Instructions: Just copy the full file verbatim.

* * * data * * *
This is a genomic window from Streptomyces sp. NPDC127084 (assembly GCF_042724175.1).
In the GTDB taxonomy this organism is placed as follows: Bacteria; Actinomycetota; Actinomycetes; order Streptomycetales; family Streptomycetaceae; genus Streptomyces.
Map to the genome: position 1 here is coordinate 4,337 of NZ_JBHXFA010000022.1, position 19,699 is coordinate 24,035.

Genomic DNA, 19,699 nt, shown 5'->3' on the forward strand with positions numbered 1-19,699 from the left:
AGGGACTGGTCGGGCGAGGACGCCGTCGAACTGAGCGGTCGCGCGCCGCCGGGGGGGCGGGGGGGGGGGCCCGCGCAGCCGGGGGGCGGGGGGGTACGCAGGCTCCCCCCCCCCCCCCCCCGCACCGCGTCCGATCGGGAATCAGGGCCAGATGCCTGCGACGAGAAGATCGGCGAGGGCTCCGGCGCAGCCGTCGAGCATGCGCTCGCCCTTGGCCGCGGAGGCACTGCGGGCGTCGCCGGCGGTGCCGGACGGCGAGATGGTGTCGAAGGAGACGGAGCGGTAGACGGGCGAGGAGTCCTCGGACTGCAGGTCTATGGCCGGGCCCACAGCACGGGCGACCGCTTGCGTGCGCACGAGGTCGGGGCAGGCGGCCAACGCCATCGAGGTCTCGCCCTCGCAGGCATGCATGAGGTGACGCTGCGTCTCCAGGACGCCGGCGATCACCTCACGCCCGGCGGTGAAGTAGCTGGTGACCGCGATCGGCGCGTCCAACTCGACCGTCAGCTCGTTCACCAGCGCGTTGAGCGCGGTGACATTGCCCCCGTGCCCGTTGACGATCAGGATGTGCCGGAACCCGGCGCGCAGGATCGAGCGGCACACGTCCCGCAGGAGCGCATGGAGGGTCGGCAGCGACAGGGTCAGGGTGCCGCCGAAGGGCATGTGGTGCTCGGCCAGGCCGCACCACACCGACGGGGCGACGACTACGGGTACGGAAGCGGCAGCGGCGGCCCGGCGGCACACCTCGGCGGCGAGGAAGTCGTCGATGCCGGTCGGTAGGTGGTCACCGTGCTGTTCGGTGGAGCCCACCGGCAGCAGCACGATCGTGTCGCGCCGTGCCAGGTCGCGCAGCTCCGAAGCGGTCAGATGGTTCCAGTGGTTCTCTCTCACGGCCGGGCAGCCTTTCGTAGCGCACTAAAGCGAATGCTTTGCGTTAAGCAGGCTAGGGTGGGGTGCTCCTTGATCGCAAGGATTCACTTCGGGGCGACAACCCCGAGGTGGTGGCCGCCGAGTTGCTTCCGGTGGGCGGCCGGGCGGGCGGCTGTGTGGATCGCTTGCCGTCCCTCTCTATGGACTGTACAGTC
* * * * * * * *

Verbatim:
This is a genomic window from Streptomyces sp. NPDC127084 (assembly GCF_042724175.1).
In the GTDB taxonomy this organism is placed as follows: Bacteria; Actinomycetota; Actinomycetes; order Streptomycetales; family Streptomycetaceae; genus Streptomyces.
Map to the genome: position 1 here is coordinate 4,337 of NZ_JBHXFA010000022.1, position 19,699 is coordinate 24,035.

Genomic DNA, 19,699 nt, shown 5'->3' on the forward strand with positions numbered 1-19,699 from the left:
AGGGACTGGTCGGGCGAGGACGCCGTCGAACTGAGCGGTCGCGCGCCGCCGGGGGGGCGGGGGGGGGGGCCCGCGCAGCCGGGGGGCGGGGGGGTACGCAGGCTCCCCCCCCCCCCCCCCCGCACCGCGTCCGATCGGGAATCAGGGCCAGATGCCTGCGACGAGAAGATCGGCGAGGGCTCCGGCGCAGCCGTCGAGCATGCGCTCGCCCTTGGCCGCGGAGGCACTGCGGGCGTCGCCGGCGGTGCCGGACGGCGAGATGGTGTCGAAGGAGACGGAGCGGTAGACGGGCGAGGAGTCCTCGGACTGCAGGTCTATGGCCGGGCCCACAGCACGGGCGACCGCTTGCGTGCGCACGAGGTCGGGGCAGGCGGCCAACGCCATCGAGGTCTCGCCCTCGCAGGCATGCATGAGGTGACGCTGCGTCTCCAGGACGCCGGCGATCACCTCACGCCCGGCGGTGAAGTAGCTGGTGACCGCGATCGGCGCGTCCAACTCGACCGTCAGCTCGTTCACCAGCGCGTTGAGCGCGGTGACATTGCCCCCGTGCCCGTTGACGATCAGGATGTGCCGGAACCCGGCGCGCAGGATCGAGCGGCACACGTCCCGCAGGAGCGCATGGAGGGTCGGCAGCGACAGGGTCAGGGTGCCGCCGAAGGGCATGTGGTGCTCGGCCAGGCCGCACCACACCGACGGGGCGACGACTACGGGTACGGAAGCGGCAGCGGCGGCCCGGCGGCACACCTCGGCGGCGAGGAAGTCGTCGATGCCGGTCGGTAGGTGGTCACCGTGCTGTTCGGTGGAGCCCACCGGCAGCAGCACGATCGTGTCGCGCCGTGCCAGGTCGCGCAGCTCCGAAGCGGTCAGATGGTTCCAGTGGTTCTCTCTCACGGCCGGGCAGCCTTTCGTAGCGCACTAAAGCGAATGCTTTGCGTTAAGCAGGCTAGGGTGGGGTGCTCCTTGATCGCAAGGATTCACTTCGGGGCGACAACCCCGAGGTGGTGGCCGCCGAGTTGCTTCCGGTGGGCGGCCGGGCGGGCGGCTGTGTGGATCGCTTGCCGTCCCTCTCTATGGACTGTACAGTC